Table of contents

Influenza virus infection



Influenza is an acute viral infection of the respiratory tract caused by an influenza virus.
Two different genera of the virus family Orthomyxoviridae,influenza A and B, cause a contagious acute respiratory infection in humans. Influenza virus epidemics typically occur during the cold season in temperate regions, when low humidity and temperature ambient conditions are thought to prolong virus shedding and transmission. In subtropical and tropical regions, influenza seasons are less clearly defined, allowing recurrent infections all over the year.
In the US, the annual incidence of influenza is estimated at 5.1% (95% CI, 3.6-6.6%) in adults and 8.7% (95% CI, 6.6-10.5%) in children.
Disease course
Influenza virus infection may result in pneumonia and acute respiratory failure, frequently in the setting of bacterial co-infection. Extra-pulmonary complications of influenza include viral myocarditis and viral encephalitis.
Prognosis and risk of recurrence
The efficacy of the trivalent inactivated vaccine varies according to virus type and subtype. Pooled estimates suggest an estimated efficacy of 59% in adults 18-65 years of age. In patients who are hospitalized with influenza, in-hospital mortality rates are estimated at 9.4%.


Key sources

The following summarized guidelines for the evaluation and management of influenza virus infection are prepared by our editorial team based on guidelines from the Infectious Diseases Society of America (IDSA 2018,2007) and the Association of Medical Microbiology and Infectious Disease Canada (AMMI 2012). ...
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Screening and diagnosis

Indications for testing, flu season, outpatients and ED patients: as per IDSA 2018 guidelines, patients who present with acute onset of respiratory symptoms (with or without fever) and either exacerbation of chronic medical conditions (such as asthma, COPD, or HF) or known complications of influenza (such as pneumonia).
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  • Indications for testing (flu season, hospitalized patients)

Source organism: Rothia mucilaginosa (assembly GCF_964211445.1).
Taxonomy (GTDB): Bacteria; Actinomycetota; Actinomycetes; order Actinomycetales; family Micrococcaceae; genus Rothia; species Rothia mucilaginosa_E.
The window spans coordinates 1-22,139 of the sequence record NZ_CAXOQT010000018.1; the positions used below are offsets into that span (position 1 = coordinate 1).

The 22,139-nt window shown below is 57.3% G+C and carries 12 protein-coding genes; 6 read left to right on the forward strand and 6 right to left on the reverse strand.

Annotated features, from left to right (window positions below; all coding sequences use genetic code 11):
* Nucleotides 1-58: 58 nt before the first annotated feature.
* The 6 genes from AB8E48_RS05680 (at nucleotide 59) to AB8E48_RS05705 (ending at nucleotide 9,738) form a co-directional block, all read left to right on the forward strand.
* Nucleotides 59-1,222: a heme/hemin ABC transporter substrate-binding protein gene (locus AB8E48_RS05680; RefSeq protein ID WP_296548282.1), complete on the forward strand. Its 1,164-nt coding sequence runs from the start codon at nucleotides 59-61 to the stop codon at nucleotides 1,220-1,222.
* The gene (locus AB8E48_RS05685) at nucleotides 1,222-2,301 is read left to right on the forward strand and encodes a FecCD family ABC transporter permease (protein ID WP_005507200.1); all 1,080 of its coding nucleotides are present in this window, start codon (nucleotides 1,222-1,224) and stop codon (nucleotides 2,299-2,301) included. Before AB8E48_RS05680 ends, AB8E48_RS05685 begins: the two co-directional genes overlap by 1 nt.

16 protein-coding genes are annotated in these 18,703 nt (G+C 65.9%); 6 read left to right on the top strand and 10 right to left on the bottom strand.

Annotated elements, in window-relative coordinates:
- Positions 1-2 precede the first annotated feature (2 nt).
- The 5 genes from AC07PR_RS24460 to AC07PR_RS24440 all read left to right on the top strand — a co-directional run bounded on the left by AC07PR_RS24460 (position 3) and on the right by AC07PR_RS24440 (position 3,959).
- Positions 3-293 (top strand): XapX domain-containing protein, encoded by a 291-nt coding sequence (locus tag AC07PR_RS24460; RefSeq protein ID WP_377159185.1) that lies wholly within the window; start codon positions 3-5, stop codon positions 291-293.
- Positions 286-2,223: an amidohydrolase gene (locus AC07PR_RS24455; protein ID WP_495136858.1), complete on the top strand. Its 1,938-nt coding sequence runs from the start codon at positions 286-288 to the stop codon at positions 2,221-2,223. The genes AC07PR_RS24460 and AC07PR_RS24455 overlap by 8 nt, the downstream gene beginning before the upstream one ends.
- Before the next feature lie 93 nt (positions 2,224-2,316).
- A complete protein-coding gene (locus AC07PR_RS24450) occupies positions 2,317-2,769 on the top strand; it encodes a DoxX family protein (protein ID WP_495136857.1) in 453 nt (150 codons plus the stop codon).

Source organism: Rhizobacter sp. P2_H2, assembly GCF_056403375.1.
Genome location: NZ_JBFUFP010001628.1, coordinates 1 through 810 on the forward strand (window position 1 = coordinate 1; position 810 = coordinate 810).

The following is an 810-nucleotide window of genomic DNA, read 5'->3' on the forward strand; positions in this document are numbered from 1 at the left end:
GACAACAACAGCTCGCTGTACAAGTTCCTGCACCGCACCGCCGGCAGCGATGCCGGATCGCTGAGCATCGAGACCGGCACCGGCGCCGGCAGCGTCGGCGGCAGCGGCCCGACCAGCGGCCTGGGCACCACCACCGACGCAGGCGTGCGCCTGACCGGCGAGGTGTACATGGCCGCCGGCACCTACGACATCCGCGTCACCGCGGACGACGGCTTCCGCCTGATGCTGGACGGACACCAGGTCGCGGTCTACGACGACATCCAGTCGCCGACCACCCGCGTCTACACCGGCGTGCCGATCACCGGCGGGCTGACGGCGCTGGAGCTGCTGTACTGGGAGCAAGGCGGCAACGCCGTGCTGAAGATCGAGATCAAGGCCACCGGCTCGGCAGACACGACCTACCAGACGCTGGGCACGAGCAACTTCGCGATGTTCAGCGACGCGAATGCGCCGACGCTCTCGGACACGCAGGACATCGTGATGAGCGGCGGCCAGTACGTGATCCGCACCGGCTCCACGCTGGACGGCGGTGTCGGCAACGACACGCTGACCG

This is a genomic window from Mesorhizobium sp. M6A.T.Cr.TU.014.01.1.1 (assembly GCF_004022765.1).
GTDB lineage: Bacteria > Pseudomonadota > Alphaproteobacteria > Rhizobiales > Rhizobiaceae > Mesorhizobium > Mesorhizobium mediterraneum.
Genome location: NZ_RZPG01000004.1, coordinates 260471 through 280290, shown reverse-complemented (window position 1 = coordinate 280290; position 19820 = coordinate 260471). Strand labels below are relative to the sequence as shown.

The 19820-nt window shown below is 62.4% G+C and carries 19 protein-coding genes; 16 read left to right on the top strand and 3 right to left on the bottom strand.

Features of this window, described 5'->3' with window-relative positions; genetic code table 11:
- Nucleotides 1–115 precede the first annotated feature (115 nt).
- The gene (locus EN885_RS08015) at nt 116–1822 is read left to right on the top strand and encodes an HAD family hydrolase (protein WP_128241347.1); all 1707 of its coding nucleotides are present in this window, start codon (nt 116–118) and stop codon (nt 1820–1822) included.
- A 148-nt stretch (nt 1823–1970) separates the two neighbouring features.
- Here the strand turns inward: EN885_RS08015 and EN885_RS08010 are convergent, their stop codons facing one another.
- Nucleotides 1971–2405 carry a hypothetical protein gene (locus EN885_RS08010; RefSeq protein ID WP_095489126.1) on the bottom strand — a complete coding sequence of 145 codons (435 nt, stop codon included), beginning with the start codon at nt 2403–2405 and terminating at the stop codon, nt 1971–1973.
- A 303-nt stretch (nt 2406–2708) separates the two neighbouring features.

• Indications for testing (low season, outpatients and ED patients)

  • Indications for testing (low season, hospitalized patients)

Diagnostic investigations

Initial diagnostic testing: as per IDSA 2018 guidelines, use rapid molecular assays such as NAATs over rapid influenza diagnostic tests in outpatients to improve detection of influenza virus infection.

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  • Nasopharyngeal specimens

  • Endotracheal specimens

  • Other specimen sites

  • Viral multiplex RT-PCR

  • Viral culture

  • Serologic testing

  • Resistance testing

Medical management

ICU admission criteria: as per AMMI 2012 guidelines, consider hospitalization and admission to the ICU in patients with moderate or severe disease.

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  • Indications for treatment

  • Choice and duration of antiviral agent

  • Adjunctive corticosteroids

  • Adjunctive IV immunoglobulin

  • Management of bacterial co-infection

  • Management of inadequate treatment response

  • Management of outbreaks

Specific circumstances

Intubated patients: as per AMMI 2012 guidelines, administer oseltamivir to intubated patients with influenza illness through a nasogastric tube.
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  • Pregnant patients

  • Immunosuppressed patients

  • Patients with pandemic influenza

Patient education

General counseling: as per AMMI 2012 guidelines, consider counseling together with arrangements for contacts to have medication on hand as an early treatment strategy.

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  • Clinician education

Preventative measures

Influenza vaccination: as per IDSA 2007 guidelines, offer inactivated influenza vaccine to all patients ≥ 50 years of age, others at risk for influenza complications, household contacts of high-risk persons, and healthcare workers.

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  • Pre-exposure prophylaxis

  • Post-exposure prophylaxis